This subject is carried out between two departments of the CEA (Direction of Fundamental Research/IBFJ/Genoscope in Evry and Direction of Technological Research/Leti in Grenoble).
The candidate will work in pair with a PhD student on the design of the biocatalytic reactor and the scaling up of the biocatalytic process.
Post doctoral/Research engineer position in esophageal tissue engineering using bioprinting techniques
Due to disease such as cancer or accidents such as caustic burns, the esophagus is sometimes irreversibly damaged and the only option is to remove it and replace it by using the stomach and part of the digestive tract, which often leads to serious complications and even in the best cases to poor functional results and poor quality of life. The most advanced current developments in tissue engineering for the esophagus is the use of decellularized donor tissue and clinical trials are ongoing at St Louis Hospital in this area. This approach however still presents some limitations, in particular related to donor shortage and inflammatory response. In order to prepare the next generation approach, the lab initiated a project funded by MSD Avenir to build an esophagus substitute using 3D printing. This bottom-up approach which uses bioinks as a starting material allows full control over 3D architecture and the construct can be thus personalized to the patient’s morphology and pathology, including smaller sizes for pediatric patients, in unlimited supply which is a great advantage over donor tissue. We have patented a formulation based on both natural and synthetic polymers which shows similar mechanical properties when compared to native esophagi, good suturability as well as high porosity to allow cell colonization. It also presents slow degradation as the ultimate aim is that it be replaced with native regenerated tissue over time.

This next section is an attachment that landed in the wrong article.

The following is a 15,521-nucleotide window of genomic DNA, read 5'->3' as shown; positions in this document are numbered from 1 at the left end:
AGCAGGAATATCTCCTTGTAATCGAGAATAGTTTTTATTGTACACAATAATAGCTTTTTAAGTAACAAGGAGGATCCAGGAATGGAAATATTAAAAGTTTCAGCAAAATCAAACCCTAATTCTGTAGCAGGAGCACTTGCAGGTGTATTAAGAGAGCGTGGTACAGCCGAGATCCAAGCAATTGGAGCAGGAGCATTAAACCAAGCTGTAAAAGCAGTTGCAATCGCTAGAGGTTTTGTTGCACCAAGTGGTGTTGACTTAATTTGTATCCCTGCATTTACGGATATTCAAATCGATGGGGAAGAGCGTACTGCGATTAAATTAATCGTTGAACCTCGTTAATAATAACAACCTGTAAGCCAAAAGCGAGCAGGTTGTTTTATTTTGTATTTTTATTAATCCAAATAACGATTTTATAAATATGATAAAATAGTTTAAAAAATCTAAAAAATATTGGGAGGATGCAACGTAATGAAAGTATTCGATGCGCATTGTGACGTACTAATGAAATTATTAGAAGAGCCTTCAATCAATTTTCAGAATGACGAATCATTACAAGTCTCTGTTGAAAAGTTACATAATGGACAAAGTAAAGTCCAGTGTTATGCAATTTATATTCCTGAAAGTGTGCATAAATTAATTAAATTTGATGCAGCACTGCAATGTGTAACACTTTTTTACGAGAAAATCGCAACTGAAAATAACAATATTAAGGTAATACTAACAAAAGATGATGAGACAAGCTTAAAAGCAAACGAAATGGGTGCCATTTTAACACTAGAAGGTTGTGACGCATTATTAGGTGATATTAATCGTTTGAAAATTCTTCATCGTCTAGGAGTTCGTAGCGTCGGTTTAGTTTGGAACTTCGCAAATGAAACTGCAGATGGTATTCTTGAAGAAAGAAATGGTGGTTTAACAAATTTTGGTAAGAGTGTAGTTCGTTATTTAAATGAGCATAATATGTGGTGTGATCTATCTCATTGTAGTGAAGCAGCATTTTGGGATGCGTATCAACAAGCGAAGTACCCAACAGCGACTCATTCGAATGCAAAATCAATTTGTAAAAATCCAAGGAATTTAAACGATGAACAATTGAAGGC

We are seeking a highly motivated and autonomous post-doctoral fellow or research engineer to continue this project and characterize long term culture on this scaffold by re-epithelializing the interior of the tube and seeding primary endothelial and muscular cells on the outer part. Characterizations will include both material mechanical testing and long term cell behavior, morphology and analysis of any toxicity.
Location; St Louis Hospital, Paris
Development of a cell analysis algorithm for phase microscopy imaging
At CEA-Leti we have validated a video-lens-free microscopy platform by performing thousands of hours of real-time imaging observing varied cell types and culture conditions (e.g.: primary cells, human stem cells, fibroblasts, endothelial cells, epithelial cells, 2D/3D cell culture, etc.). And we have developed different algorithms to study major cell functions, i.e. cell adhesion and spreading, cell division, cell division orientation, and cell death.